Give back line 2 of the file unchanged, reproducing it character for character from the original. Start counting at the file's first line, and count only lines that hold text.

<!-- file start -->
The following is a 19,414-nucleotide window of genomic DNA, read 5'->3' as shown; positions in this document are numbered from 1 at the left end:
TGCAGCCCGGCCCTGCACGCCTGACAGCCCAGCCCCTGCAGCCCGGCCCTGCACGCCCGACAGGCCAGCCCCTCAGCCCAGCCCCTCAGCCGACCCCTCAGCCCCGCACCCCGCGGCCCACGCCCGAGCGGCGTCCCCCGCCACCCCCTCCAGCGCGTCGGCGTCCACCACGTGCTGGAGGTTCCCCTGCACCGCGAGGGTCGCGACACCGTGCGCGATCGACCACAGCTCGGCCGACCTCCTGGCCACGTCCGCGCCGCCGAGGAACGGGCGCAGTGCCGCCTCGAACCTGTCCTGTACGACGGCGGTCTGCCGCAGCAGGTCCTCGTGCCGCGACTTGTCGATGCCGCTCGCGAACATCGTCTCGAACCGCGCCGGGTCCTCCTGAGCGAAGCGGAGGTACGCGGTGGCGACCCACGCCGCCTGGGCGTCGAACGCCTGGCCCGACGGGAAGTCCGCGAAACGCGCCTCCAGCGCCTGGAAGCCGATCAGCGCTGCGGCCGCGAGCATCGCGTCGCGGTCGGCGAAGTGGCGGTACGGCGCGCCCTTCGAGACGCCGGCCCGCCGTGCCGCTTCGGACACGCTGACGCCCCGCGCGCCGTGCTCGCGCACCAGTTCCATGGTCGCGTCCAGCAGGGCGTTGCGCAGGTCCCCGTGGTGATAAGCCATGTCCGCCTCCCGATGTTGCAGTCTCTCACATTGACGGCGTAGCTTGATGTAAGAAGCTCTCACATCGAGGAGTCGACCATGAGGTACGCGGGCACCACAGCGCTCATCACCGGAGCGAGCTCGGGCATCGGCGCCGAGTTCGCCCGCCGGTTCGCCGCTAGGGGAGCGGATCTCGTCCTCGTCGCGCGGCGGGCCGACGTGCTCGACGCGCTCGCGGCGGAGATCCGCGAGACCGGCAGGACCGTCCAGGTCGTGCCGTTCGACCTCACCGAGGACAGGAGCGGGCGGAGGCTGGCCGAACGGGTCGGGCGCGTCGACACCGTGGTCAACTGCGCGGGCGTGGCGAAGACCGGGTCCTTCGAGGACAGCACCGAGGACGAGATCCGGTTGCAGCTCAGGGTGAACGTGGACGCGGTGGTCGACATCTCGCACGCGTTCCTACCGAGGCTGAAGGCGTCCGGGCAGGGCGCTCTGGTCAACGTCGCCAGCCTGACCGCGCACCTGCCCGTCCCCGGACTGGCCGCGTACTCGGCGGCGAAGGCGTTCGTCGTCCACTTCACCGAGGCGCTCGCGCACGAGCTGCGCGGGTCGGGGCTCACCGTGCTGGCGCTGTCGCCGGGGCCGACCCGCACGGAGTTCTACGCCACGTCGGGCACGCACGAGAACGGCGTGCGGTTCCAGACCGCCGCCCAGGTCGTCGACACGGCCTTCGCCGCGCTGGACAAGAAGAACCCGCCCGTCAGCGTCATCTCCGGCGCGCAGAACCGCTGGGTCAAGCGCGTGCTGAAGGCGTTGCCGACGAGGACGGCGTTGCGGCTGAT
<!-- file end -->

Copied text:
TGCAGCCCGGCCCTGCACGCCTGACAGCCCAGCCCCTGCAGCCCGGCCCTGCACGCCCGACAGGCCAGCCCCTCAGCCCAGCCCCTCAGCCGACCCCTCAGCCCCGCACCCCGCGGCCCACGCCCGAGCGGCGTCCCCCGCCACCCCCTCCAGCGCGTCGGCGTCCACCACGTGCTGGAGGTTCCCCTGCACCGCGAGGGTCGCGACACCGTGCGCGATCGACCACAGCTCGGCCGACCTCCTGGCCACGTCCGCGCCGCCGAGGAACGGGCGCAGTGCCGCCTCGAACCTGTCCTGTACGACGGCGGTCTGCCGCAGCAGGTCCTCGTGCCGCGACTTGTCGATGCCGCTCGCGAACATCGTCTCGAACCGCGCCGGGTCCTCCTGAGCGAAGCGGAGGTACGCGGTGGCGACCCACGCCGCCTGGGCGTCGAACGCCTGGCCCGACGGGAAGTCCGCGAAACGCGCCTCCAGCGCCTGGAAGCCGATCAGCGCTGCGGCCGCGAGCATCGCGTCGCGGTCGGCGAAGTGGCGGTACGGCGCGCCCTTCGAGACGCCGGCCCGCCGTGCCGCTTCGGACACGCTGACGCCCCGCGCGCCGTGCTCGCGCACCAGTTCCATGGTCGCGTCCAGCAGGGCGTTGCGCAGGTCCCCGTGGTGATAAGCCATGTCCGCCTCCCGATGTTGCAGTCTCTCACATTGACGGCGTAGCTTGATGTAAGAAGCTCTCACATCGAGGAGTCGACCATGAGGTACGCGGGCACCACAGCGCTCATCACCGGAGCGAGCTCGGGCATCGGCGCCGAGTTCGCCCGCCGGTTCGCCGCTAGGGGAGCGGATCTCGTCCTCGTCGCGCGGCGGGCCGACGTGCTCGACGCGCTCGCGGCGGAGATCCGCGAGACCGGCAGGACCGTCCAGGTCGTGCCGTTCGACCTCACCGAGGACAGGAGCGGGCGGAGGCTGGCCGAACGGGTCGGGCGCGTCGACACCGTGGTCAACTGCGCGGGCGTGGCGAAGACCGGGTCCTTCGAGGACAGCACCGAGGACGAGATCCGGTTGCAGCTCAGGGTGAACGTGGACGCGGTGGTCGACATCTCGCACGCGTTCCTACCGAGGCTGAAGGCGTCCGGGCAGGGCGCTCTGGTCAACGTCGCCAGCCTGACCGCGCACCTGCCCGTCCCCGGACTGGCCGCGTACTCGGCGGCGAAGGCGTTCGTCGTCCACTTCACCGAGGCGCTCGCGCACGAGCTGCGCGGGTCGGGGCTCACCGTGCTGGCGCTGTCGCCGGGGCCGACCCGCACGGAGTTCTACGCCACGTCGGGCACGCACGAGAACGGCGTGCGGTTCCAGACCGCCGCCCAGGTCGTCGACACGGCCTTCGCCGCGCTGGACAAGAAGAACCCGCCCGTCAGCGTCATCTCCGGCGCGCAGAACCGCTGGGTCAAGCGCGTGCTGAAGGCGTTGCCGACGAGGACGGCGTTGCGGCTGAT